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Dr. H C Srikantaiah*
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Fibromatoses are a group of rare fibrous tissue proliferations of benign nature. They are characterized by an infiltrative growth with a tendency towards recurrence; however, they never metastasize.However, they do display local aggressiveness, with complete resection being the treatment of choice.
The term â€śFibromatosisâ€ť covers a broad spectrum of benign fibrous tissue proliferations; their biological behaviour is almost similar to that of benign fibrous lesions and fibrosarcomas(1). The most important strategy is to prevent their direct invasion into the adjacent tissues. Fibromatoss are known to arise from the connective tissue of muscles and the fascia or from the aponeurosis(2).The aetiology of fibromatosis is largely uncertain.
However, the lesions developing from previous scars and a definitive history of injury to the muscle, fascia and the aponeurosis are usually clinching clinical evidences(3). An association with familial polyposis coli and Gardnerâ€™s syndrome is encountered frequently; particularly, the sporadic form is seen also with osteoma. The sporadic tumours are more frequent in women than in men from 2:1 to 5:1.
Fibromatoses are benign tumours that affect the connective tissues that grow rapidly in any part of the body, but do not metastasize. They also develop from muscles, fasciae and aponeuroses. The neoplasm is composed of spindle (fibrocyte-like) cells. As regards the site, fibromatoses, particularly the extra-abdominal ones in the areas of the shoulder and the pelvic girdle are characterized by a high risk of recurrence (25-65%) after surgical treatment.
The deep fibromatoses display locally aggressive behaviour; The superficial fibromatoses typically remain small and are less likely to recur, despite having an identical morphology. Somatic beta â€“catenin or APC gene mutations have been reported in more than 74% of the deep fibromatoses and in virtually 100% of the Gardnerâ€™s syndrome cases which are associated with fibromatoses. Clonal chromosomal aberrations â€“trisomies of chromosomes8 and 20 and loss of 5q material has been seen.
In our case, resection and primary closure was performed and the patient was symptom free after surgery.
A 32 year old female presented to us with a swelling in the left lower back, with a duration of 1 and a half years. The swelling had rapidly increased in size since 6 months. There were no other relevant symptoms. She gave a history of a similar swelling in the same region 5 years back, which was operated twice in the past 2 years.
On examination, a single swelling in the left dorso-lumbar region, 2 cms from the midline was seen. It was 10x6 cm in size and 6 longitudinally oval in shape. The skin over the swelling was stretched and shiny, with a linear scar 8 cm in length and a transverse scar 5 cm in length. The swelling was non tender and the consistency was hard. The plane of the swelling was muscle. The spine was however normal.(Table/Fig 1)(Table/Fig 2)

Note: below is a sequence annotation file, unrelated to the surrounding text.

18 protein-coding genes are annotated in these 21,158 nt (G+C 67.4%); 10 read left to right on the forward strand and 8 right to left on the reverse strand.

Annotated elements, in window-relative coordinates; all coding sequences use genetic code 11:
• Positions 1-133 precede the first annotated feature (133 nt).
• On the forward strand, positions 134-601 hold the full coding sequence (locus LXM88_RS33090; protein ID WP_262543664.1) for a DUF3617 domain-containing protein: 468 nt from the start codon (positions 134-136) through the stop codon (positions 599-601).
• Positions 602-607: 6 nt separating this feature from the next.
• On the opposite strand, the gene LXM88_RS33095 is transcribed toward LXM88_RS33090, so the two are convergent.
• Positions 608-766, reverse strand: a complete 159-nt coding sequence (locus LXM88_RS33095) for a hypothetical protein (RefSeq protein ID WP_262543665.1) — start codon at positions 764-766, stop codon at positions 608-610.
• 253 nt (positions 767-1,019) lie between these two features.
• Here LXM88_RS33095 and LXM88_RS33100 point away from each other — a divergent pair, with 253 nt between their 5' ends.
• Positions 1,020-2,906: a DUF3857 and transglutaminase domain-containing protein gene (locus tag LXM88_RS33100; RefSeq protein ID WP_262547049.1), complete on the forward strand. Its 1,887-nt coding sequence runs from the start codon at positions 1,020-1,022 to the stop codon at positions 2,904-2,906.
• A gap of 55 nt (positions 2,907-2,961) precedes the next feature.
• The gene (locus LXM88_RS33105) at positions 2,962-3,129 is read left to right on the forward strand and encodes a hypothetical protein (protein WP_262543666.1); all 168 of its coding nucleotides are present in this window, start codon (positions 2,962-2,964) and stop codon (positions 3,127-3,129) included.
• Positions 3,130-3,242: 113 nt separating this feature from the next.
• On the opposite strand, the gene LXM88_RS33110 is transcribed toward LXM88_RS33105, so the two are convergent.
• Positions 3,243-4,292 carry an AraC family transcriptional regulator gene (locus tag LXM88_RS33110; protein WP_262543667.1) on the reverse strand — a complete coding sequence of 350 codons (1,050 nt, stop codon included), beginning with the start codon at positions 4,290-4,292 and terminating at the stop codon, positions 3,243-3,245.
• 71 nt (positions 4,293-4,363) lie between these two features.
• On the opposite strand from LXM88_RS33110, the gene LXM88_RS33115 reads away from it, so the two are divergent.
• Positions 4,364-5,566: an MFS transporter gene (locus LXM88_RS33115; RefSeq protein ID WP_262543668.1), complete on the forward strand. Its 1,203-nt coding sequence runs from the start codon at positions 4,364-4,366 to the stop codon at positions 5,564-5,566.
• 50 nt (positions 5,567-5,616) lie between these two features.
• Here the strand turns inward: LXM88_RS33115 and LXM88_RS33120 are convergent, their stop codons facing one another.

Routine investigations did not show any abnormality. The diagnosis was confirmed by a tru-cut biopsy, which revealed recurrent fibromatosis. C.T. scan revealed a well defined soft tissue density mass involving the left para-spinal muscles, extending from the D11 to L3 â€“ L4 vertebrae.
The operative procedure was done under general anaesthesia, with the patient in the prone position. A wide excision of the tumour and primary closure was performed. The tumour which was shaved off the para-spinal muscles, was situated close to the pleura. The procedure was uneventful. The histo-pathological examination revealed recurrent fibromatosis. The patient was discharged on the 12th post operative day. She was followed up for a period of one year and was found to be asymptomatic, with no evidence of recurrence.
Fibromatosis can occur in a variety of anatomical locations, the extremities, girdles, chest wall, abdominal wall, head and neck and very rarely in the retro peritoneum(4). The overall incidence is 0.4 to 1%. These tumours display local aggressiveness, but with no propensity to metastasize. The deep seated fibromatoses are more aggressive as compared to the superficial fibromatoses.
Our case was operated upon previously, but probably with a diagnostic outlook(5). The findings of CT scan and the tru-cut biopsy suggested a recurrence and therefore, an excision was planned. A 3-D excision was performed and the primary closure was done successfully. The histological picture revealed the proliferation of the well differentiated fibroblasts. Since the tumour was situated in the lower back, the patient sought medical attention early. Radiation therapy is an effective treatment in cases where complete resection is not possible(6).
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